Quarter of seven.
At three in the morning I was awoken by what must’ve been the moon. Although I couldn’t see it, it was directly overhead, exerting its magnetic pull on my brain: the same pull that regulates the tides. When it was four thirty I finally saw the full moon in my bedroom window, waning and inclined to the south of the sky. I got up and obtained another view out the kitchen window, around behind the magnolia tree in the predawn darkness. Sometimes this lunar satellite is just a stone that orbits the earth, and others it’s more like a personality, a ghost governing flow and ebb of the oceans. It somehow symbolizes the mind of humankind in its capacity of reflection. I used to believe it was connected with my mother in some way, but with her death twenty years ago, this relation has faded. Now, the moon means something different to me, or perhaps nothing at all; yet it still can wake me up in the middle of the night, wondering how and why.
Quarter of noon. I ate the potato salad like a glutton and opened the mango Snapple. I’m in a weird mood today. I know I’m dreading my procedure a month away, and I wonder how I can weasel out of it. My healthcare insurance people have sent me another package. I imagine it’s a cancer detection kit. I won’t open it for a while… Part of me wishes I could drink beer and really enjoy my life again, but drinking enough is drinking too much. When I start to drink, there’s no way I can stop. Probably I’m just looking for a means of escape from the unpleasant situation. It feels rather cold in here. At the same time, the sun is coming out. I don’t feel as if my life were under my control, but I’m going to do something about that.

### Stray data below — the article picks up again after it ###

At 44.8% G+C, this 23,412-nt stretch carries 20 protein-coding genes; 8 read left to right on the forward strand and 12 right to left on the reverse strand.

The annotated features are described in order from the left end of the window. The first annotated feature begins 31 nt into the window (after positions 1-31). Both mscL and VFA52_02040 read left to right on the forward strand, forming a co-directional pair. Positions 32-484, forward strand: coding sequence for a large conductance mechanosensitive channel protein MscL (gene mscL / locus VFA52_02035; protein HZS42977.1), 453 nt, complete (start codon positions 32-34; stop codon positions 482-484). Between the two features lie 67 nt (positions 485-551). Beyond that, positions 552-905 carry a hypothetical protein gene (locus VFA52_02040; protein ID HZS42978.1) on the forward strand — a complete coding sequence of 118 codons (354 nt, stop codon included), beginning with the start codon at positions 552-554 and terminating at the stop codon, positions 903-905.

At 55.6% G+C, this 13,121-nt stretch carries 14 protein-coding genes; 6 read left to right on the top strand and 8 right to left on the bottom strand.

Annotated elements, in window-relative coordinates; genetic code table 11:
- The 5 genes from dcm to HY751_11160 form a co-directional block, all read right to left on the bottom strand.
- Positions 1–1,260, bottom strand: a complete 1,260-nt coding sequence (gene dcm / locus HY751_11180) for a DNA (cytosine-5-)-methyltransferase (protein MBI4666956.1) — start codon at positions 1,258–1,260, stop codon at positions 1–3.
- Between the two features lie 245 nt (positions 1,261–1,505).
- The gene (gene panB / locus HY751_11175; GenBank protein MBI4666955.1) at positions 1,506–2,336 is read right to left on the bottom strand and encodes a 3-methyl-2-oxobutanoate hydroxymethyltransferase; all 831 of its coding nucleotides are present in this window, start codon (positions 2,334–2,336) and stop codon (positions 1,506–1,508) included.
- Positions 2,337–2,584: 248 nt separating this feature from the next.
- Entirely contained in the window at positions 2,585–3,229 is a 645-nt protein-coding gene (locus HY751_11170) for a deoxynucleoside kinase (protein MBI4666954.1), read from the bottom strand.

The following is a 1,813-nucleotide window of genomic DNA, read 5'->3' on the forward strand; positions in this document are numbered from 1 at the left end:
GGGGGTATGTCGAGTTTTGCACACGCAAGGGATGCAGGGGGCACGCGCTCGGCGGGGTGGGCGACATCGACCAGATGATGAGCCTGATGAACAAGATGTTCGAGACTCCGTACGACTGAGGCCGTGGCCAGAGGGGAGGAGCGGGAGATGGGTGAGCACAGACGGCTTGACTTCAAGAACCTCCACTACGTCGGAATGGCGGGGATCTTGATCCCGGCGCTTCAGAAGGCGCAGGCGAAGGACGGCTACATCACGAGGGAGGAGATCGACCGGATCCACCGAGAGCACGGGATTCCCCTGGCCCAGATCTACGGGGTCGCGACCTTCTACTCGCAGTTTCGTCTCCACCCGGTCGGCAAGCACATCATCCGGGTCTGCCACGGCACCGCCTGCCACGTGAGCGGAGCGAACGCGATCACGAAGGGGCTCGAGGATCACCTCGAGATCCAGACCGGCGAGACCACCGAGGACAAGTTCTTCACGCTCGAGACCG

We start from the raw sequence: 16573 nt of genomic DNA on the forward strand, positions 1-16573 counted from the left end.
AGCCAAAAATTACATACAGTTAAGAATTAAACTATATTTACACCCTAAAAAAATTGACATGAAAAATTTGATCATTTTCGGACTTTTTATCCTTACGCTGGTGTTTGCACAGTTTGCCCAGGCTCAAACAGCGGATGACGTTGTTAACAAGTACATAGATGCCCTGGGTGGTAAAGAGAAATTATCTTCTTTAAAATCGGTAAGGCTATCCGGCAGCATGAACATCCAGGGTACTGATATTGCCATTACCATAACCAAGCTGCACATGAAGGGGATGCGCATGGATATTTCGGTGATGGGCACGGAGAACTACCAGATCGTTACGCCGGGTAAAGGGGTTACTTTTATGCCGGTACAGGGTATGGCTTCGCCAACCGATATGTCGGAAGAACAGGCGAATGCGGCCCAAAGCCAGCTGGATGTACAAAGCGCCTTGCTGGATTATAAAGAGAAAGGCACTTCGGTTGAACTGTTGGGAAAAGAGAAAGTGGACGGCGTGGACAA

Quarter of two. I gave my white Fender bass a good workout, thinking of my old friend JP, a very talented musician who had chronic depression. We met on a beautiful Labor Day in 2003 at his place in the Whitaker neighborhood. His friend Dave was also there and played guitar… I feel very different today. The weather is like spring, a time of rebirth and renewal, but it’s also calling up thoughts and images in my memory. And I ponder why my worldview can’t be Romantic like it was 18 years back. The moon was always a beautiful sight, and the idea of it inspired me with dreams and poetry— and madness. The moon compelled tides of alcoholism the same as the ocean. Eventually I forgot that it exists in the sky or in my mind. I linked the essence of it with my mother somehow. Now it’s merely a stone in the heavens, devoid of personal meaning. Maybe there’s something wrong with that? When I behold the moon above, I’m surprised that it isn’t cracked in two pieces. It has withstood a lot of therapy, but not its copy within my soul. What would it take to restore it to wholeness and light?